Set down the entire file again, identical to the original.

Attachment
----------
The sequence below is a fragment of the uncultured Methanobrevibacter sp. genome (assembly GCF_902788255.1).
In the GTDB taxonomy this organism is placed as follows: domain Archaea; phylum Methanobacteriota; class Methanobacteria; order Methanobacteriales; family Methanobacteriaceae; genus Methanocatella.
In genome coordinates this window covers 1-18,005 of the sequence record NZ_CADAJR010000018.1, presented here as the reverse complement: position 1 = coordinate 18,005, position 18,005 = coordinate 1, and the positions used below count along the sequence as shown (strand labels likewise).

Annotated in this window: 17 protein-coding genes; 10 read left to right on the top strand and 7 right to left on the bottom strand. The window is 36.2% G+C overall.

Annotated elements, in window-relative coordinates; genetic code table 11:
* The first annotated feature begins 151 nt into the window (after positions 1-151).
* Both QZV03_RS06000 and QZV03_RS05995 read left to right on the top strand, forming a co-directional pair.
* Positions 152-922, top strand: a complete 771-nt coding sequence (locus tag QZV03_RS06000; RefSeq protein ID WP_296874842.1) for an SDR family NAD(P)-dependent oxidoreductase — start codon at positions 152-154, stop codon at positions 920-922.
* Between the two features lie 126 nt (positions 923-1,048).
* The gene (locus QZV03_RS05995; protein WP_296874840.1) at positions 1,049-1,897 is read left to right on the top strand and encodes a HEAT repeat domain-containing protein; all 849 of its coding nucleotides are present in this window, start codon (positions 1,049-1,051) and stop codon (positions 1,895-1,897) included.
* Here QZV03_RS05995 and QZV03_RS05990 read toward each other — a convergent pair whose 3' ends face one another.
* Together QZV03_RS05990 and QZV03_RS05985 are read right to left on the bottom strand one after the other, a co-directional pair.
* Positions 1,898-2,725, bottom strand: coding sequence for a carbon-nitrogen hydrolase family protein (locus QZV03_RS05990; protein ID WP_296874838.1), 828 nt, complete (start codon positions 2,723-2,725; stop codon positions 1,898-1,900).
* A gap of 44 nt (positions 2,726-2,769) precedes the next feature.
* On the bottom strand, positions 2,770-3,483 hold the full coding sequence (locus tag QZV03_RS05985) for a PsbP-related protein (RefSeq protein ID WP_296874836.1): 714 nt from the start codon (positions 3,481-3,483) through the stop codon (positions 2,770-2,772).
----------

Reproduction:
The sequence below is a fragment of the uncultured Methanobrevibacter sp. genome (assembly GCF_902788255.1).
In the GTDB taxonomy this organism is placed as follows: domain Archaea; phylum Methanobacteriota; class Methanobacteria; order Methanobacteriales; family Methanobacteriaceae; genus Methanocatella.
In genome coordinates this window covers 1-18,005 of the sequence record NZ_CADAJR010000018.1, presented here as the reverse complement: position 1 = coordinate 18,005, position 18,005 = coordinate 1, and the positions used below count along the sequence as shown (strand labels likewise).

Annotated in this window: 17 protein-coding genes; 10 read left to right on the top strand and 7 right to left on the bottom strand. The window is 36.2% G+C overall.

Annotated elements, in window-relative coordinates; genetic code table 11:
* The first annotated feature begins 151 nt into the window (after positions 1-151).
* Both QZV03_RS06000 and QZV03_RS05995 read left to right on the top strand, forming a co-directional pair.
* Positions 152-922, top strand: a complete 771-nt coding sequence (locus tag QZV03_RS06000; RefSeq protein ID WP_296874842.1) for an SDR family NAD(P)-dependent oxidoreductase — start codon at positions 152-154, stop codon at positions 920-922.
* Between the two features lie 126 nt (positions 923-1,048).
* The gene (locus QZV03_RS05995; protein WP_296874840.1) at positions 1,049-1,897 is read left to right on the top strand and encodes a HEAT repeat domain-containing protein; all 849 of its coding nucleotides are present in this window, start codon (positions 1,049-1,051) and stop codon (positions 1,895-1,897) included.
* Here QZV03_RS05995 and QZV03_RS05990 read toward each other — a convergent pair whose 3' ends face one another.
* Together QZV03_RS05990 and QZV03_RS05985 are read right to left on the bottom strand one after the other, a co-directional pair.
* Positions 1,898-2,725, bottom strand: coding sequence for a carbon-nitrogen hydrolase family protein (locus QZV03_RS05990; protein ID WP_296874838.1), 828 nt, complete (start codon positions 2,723-2,725; stop codon positions 1,898-1,900).
* A gap of 44 nt (positions 2,726-2,769) precedes the next feature.
* On the bottom strand, positions 2,770-3,483 hold the full coding sequence (locus tag QZV03_RS05985) for a PsbP-related protein (RefSeq protein ID WP_296874836.1): 714 nt from the start codon (positions 3,481-3,483) through the stop codon (positions 2,770-2,772).